Editor's note: This article is part of Behind the Firewall, a recurring column for cybersecurity executives to digest, discuss and debate. Next up: What's the most important component of your incident response plan? Email us here.
Between SolarWinds, Microsoft Exchange, Kaseya and a number of other supply chain attacks, businesses are lucky if a third-party compromise has not breached their systems.
Malicious actors target vendors to maximize damage. Malware, ransomware or other infections spread through vendors and trickle into the networks of businesses buying the services, too.
It poses a challenge for security leadership: How can the business defend against the risk associated with vendors while still accessing their services?
In the wake of high-profile vendor attacks, Cybersecurity Dive asked security executives how they screen third parties to keep their networks secure.
(The comments below have been lightly edited for length and clarity.)
David McLeod, VP and CISO at Cox Enterprises
"Audits are always so limited that their value is questionable."
VP and CISO at Cox Enterprises
Our companies use a range of assessment questionnaires upfront and follow-up inquiries for our most critical/high-risk suppliers. The ideal outcome is a clear certification like ISO or CSF. There is typically only mild evidence of a formal program of controls and maturity practices.
There are still opportunities to expand from a risk-based approach to a comprehensive approach, whereby all connected suppliers are treated the same and exposure is assessed as either a risk to operations, financials, or regulatory compliance. Of course, a single incident or poor handling of any of these exposures would lead to a reputation risk, which is incredibly hard to gauge until the damage is done.
Audits are always so limited that their value is questionable. However, the threat of outside audit does drive compliance in some organizations and business arrangements.
Paige Adams, global CISO at Zurich Insurance Group
"With the uptick in supply chain attacks and the continued proliferation of ransomware, we feel that it is necessary and critical to continually assess and manage our complete attack surface."
Global CISO at Zurich Insurance Group
Early and often. We use an evolving set of solutions/processes that provide us with a level of comfort that the vendor is taking appropriate steps to protect any and all information that we may share with them, in line with our Zurich Data Commitment.
This begins with assessing the vendor's overall security posture and how it aligns to our internal control structure as well as with industry best practices. An ISO or SOC certification is a "nice to have," but those only show how secure the vendor was yesterday and, while you can make informed decisions based off the demonstrated commitment to cyber and information security, you cannot stop there.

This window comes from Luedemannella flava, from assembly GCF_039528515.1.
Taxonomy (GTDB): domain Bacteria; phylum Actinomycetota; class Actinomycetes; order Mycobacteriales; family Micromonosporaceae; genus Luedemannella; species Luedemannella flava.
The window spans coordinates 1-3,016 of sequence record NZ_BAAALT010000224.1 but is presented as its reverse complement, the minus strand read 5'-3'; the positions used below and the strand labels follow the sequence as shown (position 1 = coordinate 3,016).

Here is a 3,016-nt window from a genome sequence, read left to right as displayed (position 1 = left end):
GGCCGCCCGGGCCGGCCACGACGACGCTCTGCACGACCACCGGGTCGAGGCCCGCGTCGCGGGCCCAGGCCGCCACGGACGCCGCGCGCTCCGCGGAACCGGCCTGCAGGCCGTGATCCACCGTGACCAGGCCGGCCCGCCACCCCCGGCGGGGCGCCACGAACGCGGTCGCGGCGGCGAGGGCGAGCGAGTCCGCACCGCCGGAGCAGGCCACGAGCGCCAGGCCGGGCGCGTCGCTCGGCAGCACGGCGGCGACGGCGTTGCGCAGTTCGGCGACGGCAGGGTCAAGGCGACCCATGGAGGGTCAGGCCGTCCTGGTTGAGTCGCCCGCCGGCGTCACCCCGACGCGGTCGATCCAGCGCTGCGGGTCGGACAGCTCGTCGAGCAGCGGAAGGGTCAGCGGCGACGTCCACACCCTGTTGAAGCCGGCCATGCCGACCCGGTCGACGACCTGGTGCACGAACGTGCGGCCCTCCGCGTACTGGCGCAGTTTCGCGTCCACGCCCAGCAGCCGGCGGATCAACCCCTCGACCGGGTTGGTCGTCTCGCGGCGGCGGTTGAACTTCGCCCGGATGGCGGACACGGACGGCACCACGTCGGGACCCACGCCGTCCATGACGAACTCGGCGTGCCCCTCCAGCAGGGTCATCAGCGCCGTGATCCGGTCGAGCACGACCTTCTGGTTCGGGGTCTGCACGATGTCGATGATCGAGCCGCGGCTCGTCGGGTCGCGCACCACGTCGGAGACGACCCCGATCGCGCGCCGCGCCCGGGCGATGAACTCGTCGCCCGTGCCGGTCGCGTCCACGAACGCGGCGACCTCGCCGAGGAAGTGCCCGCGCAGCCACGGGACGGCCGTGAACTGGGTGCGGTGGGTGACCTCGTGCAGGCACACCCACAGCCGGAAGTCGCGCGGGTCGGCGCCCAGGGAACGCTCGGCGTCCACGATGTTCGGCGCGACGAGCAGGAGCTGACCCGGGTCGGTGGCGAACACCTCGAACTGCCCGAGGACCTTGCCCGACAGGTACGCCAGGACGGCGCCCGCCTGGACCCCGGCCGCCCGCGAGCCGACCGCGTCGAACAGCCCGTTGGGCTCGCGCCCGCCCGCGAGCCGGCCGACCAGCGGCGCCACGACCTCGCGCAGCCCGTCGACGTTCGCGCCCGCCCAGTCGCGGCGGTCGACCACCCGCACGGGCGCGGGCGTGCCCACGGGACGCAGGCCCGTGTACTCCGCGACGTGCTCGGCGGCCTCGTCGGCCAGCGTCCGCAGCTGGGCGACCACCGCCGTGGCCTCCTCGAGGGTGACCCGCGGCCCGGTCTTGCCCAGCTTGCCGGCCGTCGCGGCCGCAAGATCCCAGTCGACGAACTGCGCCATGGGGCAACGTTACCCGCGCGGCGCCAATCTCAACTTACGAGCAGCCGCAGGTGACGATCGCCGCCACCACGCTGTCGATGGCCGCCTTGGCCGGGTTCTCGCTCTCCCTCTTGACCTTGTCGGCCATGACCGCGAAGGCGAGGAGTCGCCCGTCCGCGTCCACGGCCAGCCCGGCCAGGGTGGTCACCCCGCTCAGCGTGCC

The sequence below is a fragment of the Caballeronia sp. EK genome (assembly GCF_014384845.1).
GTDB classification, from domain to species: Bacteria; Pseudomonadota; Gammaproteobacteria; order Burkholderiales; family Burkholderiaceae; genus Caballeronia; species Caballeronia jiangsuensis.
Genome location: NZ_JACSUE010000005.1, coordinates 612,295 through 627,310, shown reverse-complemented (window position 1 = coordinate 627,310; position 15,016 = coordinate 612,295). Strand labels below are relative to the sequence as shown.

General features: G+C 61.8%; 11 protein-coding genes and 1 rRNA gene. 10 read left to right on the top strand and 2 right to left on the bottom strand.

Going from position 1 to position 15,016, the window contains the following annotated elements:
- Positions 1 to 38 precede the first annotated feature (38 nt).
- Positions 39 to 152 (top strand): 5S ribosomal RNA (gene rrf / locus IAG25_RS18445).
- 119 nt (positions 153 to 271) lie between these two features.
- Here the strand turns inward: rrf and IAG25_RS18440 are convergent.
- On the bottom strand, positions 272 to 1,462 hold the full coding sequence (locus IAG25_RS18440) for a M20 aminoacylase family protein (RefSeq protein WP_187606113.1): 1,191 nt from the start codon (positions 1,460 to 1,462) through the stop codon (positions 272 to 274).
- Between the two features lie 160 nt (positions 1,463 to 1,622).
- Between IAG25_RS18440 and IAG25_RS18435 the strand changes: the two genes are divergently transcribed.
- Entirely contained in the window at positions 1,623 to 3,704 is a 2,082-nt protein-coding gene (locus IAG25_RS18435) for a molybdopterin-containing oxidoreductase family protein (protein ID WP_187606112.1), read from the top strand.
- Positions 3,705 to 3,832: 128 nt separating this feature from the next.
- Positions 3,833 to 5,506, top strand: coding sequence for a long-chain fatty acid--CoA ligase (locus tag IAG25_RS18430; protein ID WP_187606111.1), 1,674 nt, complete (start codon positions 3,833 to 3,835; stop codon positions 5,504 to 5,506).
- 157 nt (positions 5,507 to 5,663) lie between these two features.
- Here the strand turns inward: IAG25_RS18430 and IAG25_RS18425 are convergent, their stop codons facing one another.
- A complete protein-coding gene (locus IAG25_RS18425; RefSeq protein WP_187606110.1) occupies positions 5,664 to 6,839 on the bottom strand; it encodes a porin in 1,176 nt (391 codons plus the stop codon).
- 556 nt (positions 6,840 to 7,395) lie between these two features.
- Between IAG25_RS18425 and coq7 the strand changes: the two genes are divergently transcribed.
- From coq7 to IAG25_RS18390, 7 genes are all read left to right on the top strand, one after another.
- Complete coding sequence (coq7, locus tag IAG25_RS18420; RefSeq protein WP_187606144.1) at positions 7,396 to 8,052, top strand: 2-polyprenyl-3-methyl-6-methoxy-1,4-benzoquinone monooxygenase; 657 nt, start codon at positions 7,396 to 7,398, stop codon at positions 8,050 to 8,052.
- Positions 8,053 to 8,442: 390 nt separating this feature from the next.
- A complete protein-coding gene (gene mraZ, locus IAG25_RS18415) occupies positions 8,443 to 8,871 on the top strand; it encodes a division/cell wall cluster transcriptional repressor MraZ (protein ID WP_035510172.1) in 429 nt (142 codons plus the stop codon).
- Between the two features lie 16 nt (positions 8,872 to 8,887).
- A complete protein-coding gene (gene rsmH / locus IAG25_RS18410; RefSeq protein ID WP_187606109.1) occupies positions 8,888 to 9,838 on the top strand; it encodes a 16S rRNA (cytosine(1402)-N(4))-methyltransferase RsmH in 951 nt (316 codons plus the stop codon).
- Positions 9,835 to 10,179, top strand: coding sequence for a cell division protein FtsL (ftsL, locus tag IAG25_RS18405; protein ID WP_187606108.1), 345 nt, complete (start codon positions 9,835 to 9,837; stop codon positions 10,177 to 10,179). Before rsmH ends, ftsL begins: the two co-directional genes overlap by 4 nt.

At Zurich, our vendor risk management team works closely with our cyber threat intelligence team to proactively connect with vendors on emerging threats and or compromises.
With the uptick in supply chain attacks and the continued proliferation of ransomware, we feel that it is necessary and critical to continually assess and manage our complete attack surface.
Vendors are a key part of our ecosystem; therefore, we proactively partner with them to manage risk and take appropriate steps to lower the likelihood of an incident that can impact Zurich and, most importantly, our customers, who entrust us with their information.
Martin Littmann, CTO and CISO at Kelsey-Seybold Clinic
"Initially we relied on third-party scorecard tools to grade the public facing digital assets of a vendor or business associate."
CTO and CISO at Kelsey-Seybold Clinic
The topic of evaluating the cybersecurity of "vendors" is core to HIPAA in terms of Business Associates and Business Associates Agreements. But a piece of paper is not the solution. At the same time, it would be cost prohibitive to do evaluation on a third party that approaches the level of self-evaluation a healthcare entity performs annually.
Initially we relied on third-party scorecard tools to grade the public facing digital assets of a vendor or business associate. We supplement this with an in-person or virtual IT Risk Assessment (ITRA) meeting during which we review responses to our ITRA questionnaire.
We have also expanded this process to request documentation or attestation on the third party. This includes dates of last penetration tests, risk assessments, cyber-risk assessments, and/or certifications (HITRUST, SOC 2, etc.) as well as any executive summaries that can be supplied.
Dave Tyson, president and CSO at Apollo Information Systems
"Beyond cybersecurity controls, vendors should be able to answer questions about their ability to support your compliance requirements, response protocols and capabilities, and disaster recovery capabilities among other factors."